Today, FRPs are often modeled as anisotropic materials with linear elastic properties or even oversimplified as homogeneous and isotropic. Such a cruel approximation can lead to significant discrepancies between the simulation results and experimental measurements, compromising the fidelity and accuracy of structural simulations. Combining injection molding simulation and MFH-based multiscale modeling, structural analysis engineers can accurately characterize the complex nonlinear material behaviors of the fiber and matrix, including plasticity, viscoelasticity, damage, and temperature-dependency, to assess the potential risks of structural fatigue and failure.

This all sounds great except that there lacks an integrated end-to-end solution as of today. In order to complete this process, multiple design and simulation tools from different vendors are often required. Data transfer across these different tools sometimes relies on translators, scripting, and simulation services. This is a one-way process and very difficult to use the insights from the structural analysis to guide the design. Needless to say, such a process is very expensive in terms of development time and monetary costs.

To solve this industry challenge, we have recently developed a 3DEXPERIENCE-based workflow for modeling FRPs with MFH-based multiscale material models. This end-to-end workflow includes part and mold design, plastic injection molding simulation, and structural simulation, integrated through simulation process and automation. The plastic injection simulation results including fiber orientation distributions can be used in the subsequent structural simulation for accurate characterization of micro- and macroscopic material behaviors. Through simulation process and automation, structural analysis engineers can quickly verify product requirements, explore “What-If” scenarios, and propose changes in design, with versioning and automatic traceability to maintain the digital continuity. Design of experiments and parametric optimization also can be used to study, for example, the effects of injection gate locations on the structural warpage, stiffness, and strength to achieve an optimal design. Customizable simulation templates can help deploy simulation processes to develop different products. We also published two Best-Practice documents to help structural analysis engineers and simulation process method developer on utilizing and developing this workflow, respectively.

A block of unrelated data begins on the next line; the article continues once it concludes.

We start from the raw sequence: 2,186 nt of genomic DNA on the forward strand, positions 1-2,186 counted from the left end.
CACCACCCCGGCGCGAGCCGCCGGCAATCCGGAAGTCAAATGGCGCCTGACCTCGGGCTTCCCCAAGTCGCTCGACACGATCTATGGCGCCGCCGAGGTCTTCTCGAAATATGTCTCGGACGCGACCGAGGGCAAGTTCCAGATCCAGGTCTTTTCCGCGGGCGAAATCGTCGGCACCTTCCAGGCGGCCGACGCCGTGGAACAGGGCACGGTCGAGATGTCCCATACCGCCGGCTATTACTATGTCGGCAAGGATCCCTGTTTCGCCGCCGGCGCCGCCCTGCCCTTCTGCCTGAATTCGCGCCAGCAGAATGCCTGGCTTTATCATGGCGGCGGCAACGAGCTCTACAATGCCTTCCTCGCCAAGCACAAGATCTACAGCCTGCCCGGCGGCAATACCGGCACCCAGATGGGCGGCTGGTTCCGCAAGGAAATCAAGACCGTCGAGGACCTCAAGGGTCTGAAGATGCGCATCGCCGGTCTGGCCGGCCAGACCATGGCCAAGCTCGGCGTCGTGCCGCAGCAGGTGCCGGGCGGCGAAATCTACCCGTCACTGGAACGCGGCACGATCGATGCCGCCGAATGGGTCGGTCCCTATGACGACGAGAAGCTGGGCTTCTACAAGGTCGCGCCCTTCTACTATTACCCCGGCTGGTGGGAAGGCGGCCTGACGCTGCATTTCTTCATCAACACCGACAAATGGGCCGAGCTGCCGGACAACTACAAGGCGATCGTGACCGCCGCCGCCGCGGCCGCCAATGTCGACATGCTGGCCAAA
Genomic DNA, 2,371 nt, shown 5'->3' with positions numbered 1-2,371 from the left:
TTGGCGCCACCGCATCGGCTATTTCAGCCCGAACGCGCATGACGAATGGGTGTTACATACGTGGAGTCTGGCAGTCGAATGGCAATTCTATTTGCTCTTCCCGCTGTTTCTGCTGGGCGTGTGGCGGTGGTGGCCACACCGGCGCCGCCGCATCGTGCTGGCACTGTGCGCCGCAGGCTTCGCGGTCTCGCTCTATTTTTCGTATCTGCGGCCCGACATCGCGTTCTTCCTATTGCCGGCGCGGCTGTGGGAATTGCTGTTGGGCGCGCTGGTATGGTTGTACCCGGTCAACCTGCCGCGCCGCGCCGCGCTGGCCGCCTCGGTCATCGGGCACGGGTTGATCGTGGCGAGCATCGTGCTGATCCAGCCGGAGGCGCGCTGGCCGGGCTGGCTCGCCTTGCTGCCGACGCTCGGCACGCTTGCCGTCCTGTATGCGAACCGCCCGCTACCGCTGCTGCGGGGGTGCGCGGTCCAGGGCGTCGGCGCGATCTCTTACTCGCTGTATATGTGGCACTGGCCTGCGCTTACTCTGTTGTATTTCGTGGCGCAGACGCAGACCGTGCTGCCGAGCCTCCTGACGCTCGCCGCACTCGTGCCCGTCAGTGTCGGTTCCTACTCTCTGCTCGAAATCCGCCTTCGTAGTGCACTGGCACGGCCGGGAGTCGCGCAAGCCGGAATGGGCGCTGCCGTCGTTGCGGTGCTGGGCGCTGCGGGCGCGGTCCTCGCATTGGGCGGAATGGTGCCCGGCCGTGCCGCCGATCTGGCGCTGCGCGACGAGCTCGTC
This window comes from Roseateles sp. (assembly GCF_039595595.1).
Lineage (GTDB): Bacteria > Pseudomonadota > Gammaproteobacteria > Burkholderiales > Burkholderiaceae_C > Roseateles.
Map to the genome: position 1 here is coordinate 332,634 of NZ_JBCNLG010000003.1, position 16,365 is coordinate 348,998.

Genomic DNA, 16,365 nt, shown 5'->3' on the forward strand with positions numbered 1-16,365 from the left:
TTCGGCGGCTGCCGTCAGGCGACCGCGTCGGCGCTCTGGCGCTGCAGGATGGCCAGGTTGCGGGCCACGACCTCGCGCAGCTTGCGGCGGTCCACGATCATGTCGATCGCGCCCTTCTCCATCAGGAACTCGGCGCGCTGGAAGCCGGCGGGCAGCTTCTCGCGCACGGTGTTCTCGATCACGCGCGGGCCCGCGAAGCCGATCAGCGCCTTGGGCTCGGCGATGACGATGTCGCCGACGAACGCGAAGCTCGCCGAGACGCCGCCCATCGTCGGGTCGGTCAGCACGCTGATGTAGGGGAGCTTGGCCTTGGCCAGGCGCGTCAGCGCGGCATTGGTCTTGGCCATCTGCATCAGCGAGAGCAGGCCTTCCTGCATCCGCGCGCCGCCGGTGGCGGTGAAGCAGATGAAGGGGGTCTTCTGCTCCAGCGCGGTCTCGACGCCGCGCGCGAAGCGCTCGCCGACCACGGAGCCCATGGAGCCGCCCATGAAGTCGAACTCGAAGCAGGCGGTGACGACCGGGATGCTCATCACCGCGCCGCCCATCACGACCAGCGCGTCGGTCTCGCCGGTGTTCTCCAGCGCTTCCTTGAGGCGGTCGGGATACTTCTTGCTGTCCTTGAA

This 3DEXPERIENCE-based workflow provides a one-stop-shop, end-to-end, integrated solution. We believe it can improve product quality, eliminate defected designs, reduce development time and costs, and accelerate innovation. We look forward to working with designers, simulation analysts, and manufacturers to help transform their business processes and together build a more sustainable and eco-friendly world.


SIMULIA offers an advanced simulation product portfolio, including AbaqusIsightfe-safeToscaSimpoe-MoldSIMPACKCST Studio SuiteXFlowPowerFLOW and more. The SIMULIA Learning Community is the place to find the latest resources for SIMULIA software and to collaborate with other users. The key that unlocks the door of innovative thinking and knowledge building, the SIMULIA Learning Community provides you with the tools you need to expand your knowledge, whenever and wherever.

Previous Article
Case Study: Eviation Aircraft
Case Study: Eviation Aircraft

This case study was originally published on the Dassault Systèmes website. You can read the article in its ...

Next Flipbook
Fe Safe Brochure
Fe Safe Brochure